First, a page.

Thursday, March 21, 2013

Myth of the Minotaur - Political + Religious Warnings

Everyone has a favorite story. Everyone has a favorite fictional character. Within genres, people gravitate towards one story or series or the other. Reading plenty of Greek and Roman mythology tales, my favorite classical figure is Odysseus. My favorite story or myth itself is the myth of the Minotaur. I have written about it before here. There are multiple ways to look at the myth, which is part of the success the myth had in staying power as well as being common knowledge for many classically educated people. While I previously looked at the myth as a message on interpersonal relationships, today let us look at the myth's larger religious and political messages as well as how the story fits into the early Athenian era after the Bronze Age collapse (Greek Dark Ages). Written after the Bronze Age collapse, Theseus, King Minos and the Minotaur conflict serve as a warning to Athenian society to respect the gods and focus on succession of political power or else face collapse as the prior power did.

The hero-founder tale of Theseus involves the founding of Athens, which rose after the fall of the Bronze Age powers like Crete. King Minos was the Cretan king (Minos actually means king) who pushed for power, was rejected by the people, but prays to the gods for power and claimed the gods would support him. Poseidon helps him out, sends a bull as a sign of approval and for Minos to sacrifice, Minos defies the god by not sacrificing the bull, and this leads to Minos' wife copulating with the bull, producing the Minotaur. The Minotaur is also the 'son' born in the purple, as in he was born while the father reigned as king not before his rule and power. Minos' perfectly healthy and powerful normal son goes to compete in games, wins plenty of honors, but the jealous Athenians kill him. Minos then displays his power by surrounding Athens, taking sacrifices of young boys and girls every 7 or 9 years as tribute. A few cycles later, Theseus goes to Crete, slays the Minotaur and settles Athens as the new political force in the Aegean.

This tale was formulated after the Bronze Age collapse. The Minoan civilizations, which wrote in Linear B that stopped being used entirely, crashed. The new Greek city-states were rising after that fact. The story of Theseus-Minos-the Minotaur is a great way to express to the citizens of Athens that they have a just and righteous start to their culture and city, and it serves as a warning. Minos was rejected by the people. The myth makers are actually imposing their Greek democratic behavior (whether early Athenian aristocratic democracy or extended suffrage democracy) onto the old Minoan culture, which did not operate that way. Minos then asks for the gods' help. The gods come through, which reinforces that they exist, confer legitimacy and will work for the right people. Minos defies the gods. He turns his back on them by not sacrificing the bull. That is his fatal error. Minos considers himself outside of the gods control after he has reached power. That is the warning at the heart of the tale: do no defy the gods even if you reign gloriously from a massive palace with reach across the seas. The gods transcend your petty view of political power on earth.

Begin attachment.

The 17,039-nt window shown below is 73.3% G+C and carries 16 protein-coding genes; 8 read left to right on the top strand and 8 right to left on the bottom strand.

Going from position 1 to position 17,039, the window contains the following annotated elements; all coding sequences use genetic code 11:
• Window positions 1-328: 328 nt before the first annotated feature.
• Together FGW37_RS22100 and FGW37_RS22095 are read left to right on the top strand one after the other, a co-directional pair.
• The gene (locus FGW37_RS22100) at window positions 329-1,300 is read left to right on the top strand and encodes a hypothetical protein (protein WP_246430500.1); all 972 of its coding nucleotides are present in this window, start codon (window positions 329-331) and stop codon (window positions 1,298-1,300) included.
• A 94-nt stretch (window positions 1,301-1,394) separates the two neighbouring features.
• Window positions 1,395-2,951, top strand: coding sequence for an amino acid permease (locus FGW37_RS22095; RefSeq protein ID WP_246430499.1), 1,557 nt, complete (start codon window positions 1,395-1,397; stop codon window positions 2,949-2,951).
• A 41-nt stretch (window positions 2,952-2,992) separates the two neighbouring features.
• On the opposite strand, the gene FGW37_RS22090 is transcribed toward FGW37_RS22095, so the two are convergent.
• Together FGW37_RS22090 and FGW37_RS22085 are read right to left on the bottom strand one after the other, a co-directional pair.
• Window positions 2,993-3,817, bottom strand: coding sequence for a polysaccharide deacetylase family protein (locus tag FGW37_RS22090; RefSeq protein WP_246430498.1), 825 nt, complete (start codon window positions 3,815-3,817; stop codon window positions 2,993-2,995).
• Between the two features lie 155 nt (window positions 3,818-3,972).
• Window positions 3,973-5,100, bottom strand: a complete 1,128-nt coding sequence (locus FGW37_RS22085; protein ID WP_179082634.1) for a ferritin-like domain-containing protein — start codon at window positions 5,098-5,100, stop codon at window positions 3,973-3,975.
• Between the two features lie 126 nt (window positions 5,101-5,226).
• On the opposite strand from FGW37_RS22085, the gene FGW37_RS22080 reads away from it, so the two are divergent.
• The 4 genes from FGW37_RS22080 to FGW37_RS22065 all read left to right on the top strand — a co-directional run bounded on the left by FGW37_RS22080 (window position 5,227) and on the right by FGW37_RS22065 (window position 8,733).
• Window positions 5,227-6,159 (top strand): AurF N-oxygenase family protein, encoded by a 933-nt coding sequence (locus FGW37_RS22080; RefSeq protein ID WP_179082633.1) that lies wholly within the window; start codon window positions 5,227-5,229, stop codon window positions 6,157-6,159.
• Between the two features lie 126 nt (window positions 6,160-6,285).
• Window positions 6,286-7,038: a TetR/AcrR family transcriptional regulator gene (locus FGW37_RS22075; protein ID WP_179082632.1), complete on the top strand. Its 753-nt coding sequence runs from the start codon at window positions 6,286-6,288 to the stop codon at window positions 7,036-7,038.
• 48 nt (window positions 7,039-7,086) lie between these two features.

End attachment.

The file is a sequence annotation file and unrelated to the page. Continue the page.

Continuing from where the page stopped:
Looking at Minos' life, one can argue that the cause of the civilization's downfall is linked to his treatment of Poseidon's gift and what followed that rejection of the gods. Minos defies Poseidon, which is followed by his true, worthy heir (Androgeos) being slain by a rival political state and his wife bearing an unworthy heir, the Minotaur. Minos succession is divided by his son, from the 'prays to the gods' era, and the Minotaur who was born in the purple, from his 'defy the gods' era. The Minotaur is a creature of a god's curse, which infects the queen. The matrilineal side is the crazy side that commits bestiality and raises the monster as her own. This monstrous heir could be a symbol of the men whom rule after a culture's peak that are driven by passion fulfillment first (half animal) instead of the full rational approach of a law giving, god fearing leader. Theseus is a god honoring figure of royal stock who chooses to end the tyranny of Minos and the sacrifices. Theseus is the righteous, religious political figure that slays the beast.

The key is that this myth was created and spread after the fall of Crete's ruling culture. The Theseus piece of the Minotaur myth is the glorification of the founding of Athens along with a warning about what came prior to Athens. A founding myth could have had Theseus performing any heroic acts. The myth makers deliberately chose to include the action on the big island of Crete and not directly in Attica. Theseus' deeds other than slaying the Minotaur are heroic enough. The inclusion of King Minos and the Minotaur served as a specific message that would have been felt very sharply by the people of Athens crawling out of the Bronze Age collapse. Look at what the Cretans did. They had it all, they turned on their gods, their leaders became men who pillaged and demanded tribute (not trade), they are in ruins now, do not follow their path. The Athenians did not listen.

2 comments:

odinslounge said...

Maybe the Greeks should try sacrificing a few Athenians today to try and get that old engine started again.

Couldn't hurt.

westunderground said...

Perhaps another interpretation is that Minos underestimated the power of the gods, and his wife recognized this would lead to his downfall, prompting her to seek security elsewhere, making her give birth to the bull.